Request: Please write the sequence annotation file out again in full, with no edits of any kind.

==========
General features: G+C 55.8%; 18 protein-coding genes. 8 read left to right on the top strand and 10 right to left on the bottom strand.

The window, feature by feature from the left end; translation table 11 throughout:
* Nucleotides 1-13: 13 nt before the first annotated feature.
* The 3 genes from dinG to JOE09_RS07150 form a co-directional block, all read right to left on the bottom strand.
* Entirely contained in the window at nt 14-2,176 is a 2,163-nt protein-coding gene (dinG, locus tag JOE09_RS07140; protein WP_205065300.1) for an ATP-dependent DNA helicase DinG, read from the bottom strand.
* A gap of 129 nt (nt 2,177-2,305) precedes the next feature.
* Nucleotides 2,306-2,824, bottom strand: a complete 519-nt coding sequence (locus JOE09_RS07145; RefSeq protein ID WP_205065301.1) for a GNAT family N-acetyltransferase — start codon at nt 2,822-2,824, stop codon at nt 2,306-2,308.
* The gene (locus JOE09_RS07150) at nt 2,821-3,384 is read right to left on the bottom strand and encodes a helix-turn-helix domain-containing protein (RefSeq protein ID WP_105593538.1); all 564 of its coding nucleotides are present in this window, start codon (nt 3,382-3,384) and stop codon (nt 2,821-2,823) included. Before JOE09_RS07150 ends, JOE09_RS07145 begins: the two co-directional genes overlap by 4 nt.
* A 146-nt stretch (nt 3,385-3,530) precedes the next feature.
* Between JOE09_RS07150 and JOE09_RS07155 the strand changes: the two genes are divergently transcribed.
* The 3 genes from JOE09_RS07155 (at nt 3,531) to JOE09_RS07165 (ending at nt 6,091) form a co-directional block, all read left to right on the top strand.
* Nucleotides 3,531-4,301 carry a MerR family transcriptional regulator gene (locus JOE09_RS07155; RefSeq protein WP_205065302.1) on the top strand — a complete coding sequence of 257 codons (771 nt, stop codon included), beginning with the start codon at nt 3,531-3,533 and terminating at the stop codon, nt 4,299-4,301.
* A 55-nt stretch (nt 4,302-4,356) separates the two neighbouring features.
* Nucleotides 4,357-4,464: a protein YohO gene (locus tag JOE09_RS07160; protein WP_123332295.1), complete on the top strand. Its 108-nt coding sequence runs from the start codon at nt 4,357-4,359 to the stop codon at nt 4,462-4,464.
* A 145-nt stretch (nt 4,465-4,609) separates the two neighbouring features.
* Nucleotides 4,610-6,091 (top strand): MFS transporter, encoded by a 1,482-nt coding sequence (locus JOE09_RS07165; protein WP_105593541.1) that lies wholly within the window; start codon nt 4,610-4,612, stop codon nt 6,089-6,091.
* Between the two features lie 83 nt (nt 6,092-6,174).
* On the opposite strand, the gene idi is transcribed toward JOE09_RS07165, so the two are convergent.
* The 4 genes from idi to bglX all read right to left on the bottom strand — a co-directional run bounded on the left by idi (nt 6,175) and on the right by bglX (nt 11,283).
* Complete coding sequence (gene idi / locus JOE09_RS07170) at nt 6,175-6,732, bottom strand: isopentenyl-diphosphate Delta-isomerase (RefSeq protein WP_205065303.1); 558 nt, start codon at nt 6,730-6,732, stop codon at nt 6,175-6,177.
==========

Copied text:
General features: G+C 55.8%; 18 protein-coding genes. 8 read left to right on the top strand and 10 right to left on the bottom strand.

The window, feature by feature from the left end; translation table 11 throughout:
* Nucleotides 1-13: 13 nt before the first annotated feature.
* The 3 genes from dinG to JOE09_RS07150 form a co-directional block, all read right to left on the bottom strand.
* Entirely contained in the window at nt 14-2,176 is a 2,163-nt protein-coding gene (dinG, locus tag JOE09_RS07140; protein WP_205065300.1) for an ATP-dependent DNA helicase DinG, read from the bottom strand.
* A gap of 129 nt (nt 2,177-2,305) precedes the next feature.
* Nucleotides 2,306-2,824, bottom strand: a complete 519-nt coding sequence (locus JOE09_RS07145; RefSeq protein ID WP_205065301.1) for a GNAT family N-acetyltransferase — start codon at nt 2,822-2,824, stop codon at nt 2,306-2,308.
* The gene (locus JOE09_RS07150) at nt 2,821-3,384 is read right to left on the bottom strand and encodes a helix-turn-helix domain-containing protein (RefSeq protein ID WP_105593538.1); all 564 of its coding nucleotides are present in this window, start codon (nt 3,382-3,384) and stop codon (nt 2,821-2,823) included. Before JOE09_RS07150 ends, JOE09_RS07145 begins: the two co-directional genes overlap by 4 nt.
* A 146-nt stretch (nt 3,385-3,530) precedes the next feature.
* Between JOE09_RS07150 and JOE09_RS07155 the strand changes: the two genes are divergently transcribed.
* The 3 genes from JOE09_RS07155 (at nt 3,531) to JOE09_RS07165 (ending at nt 6,091) form a co-directional block, all read left to right on the top strand.
* Nucleotides 3,531-4,301 carry a MerR family transcriptional regulator gene (locus JOE09_RS07155; RefSeq protein WP_205065302.1) on the top strand — a complete coding sequence of 257 codons (771 nt, stop codon included), beginning with the start codon at nt 3,531-3,533 and terminating at the stop codon, nt 4,299-4,301.
* A 55-nt stretch (nt 4,302-4,356) separates the two neighbouring features.
* Nucleotides 4,357-4,464: a protein YohO gene (locus tag JOE09_RS07160; protein WP_123332295.1), complete on the top strand. Its 108-nt coding sequence runs from the start codon at nt 4,357-4,359 to the stop codon at nt 4,462-4,464.
* A 145-nt stretch (nt 4,465-4,609) separates the two neighbouring features.
* Nucleotides 4,610-6,091 (top strand): MFS transporter, encoded by a 1,482-nt coding sequence (locus JOE09_RS07165; protein WP_105593541.1) that lies wholly within the window; start codon nt 4,610-4,612, stop codon nt 6,089-6,091.
* Between the two features lie 83 nt (nt 6,092-6,174).
* On the opposite strand, the gene idi is transcribed toward JOE09_RS07165, so the two are convergent.
* The 4 genes from idi to bglX all read right to left on the bottom strand — a co-directional run bounded on the left by idi (nt 6,175) and on the right by bglX (nt 11,283).
* Complete coding sequence (gene idi / locus JOE09_RS07170) at nt 6,175-6,732, bottom strand: isopentenyl-diphosphate Delta-isomerase (RefSeq protein WP_205065303.1); 558 nt, start codon at nt 6,730-6,732, stop codon at nt 6,175-6,177.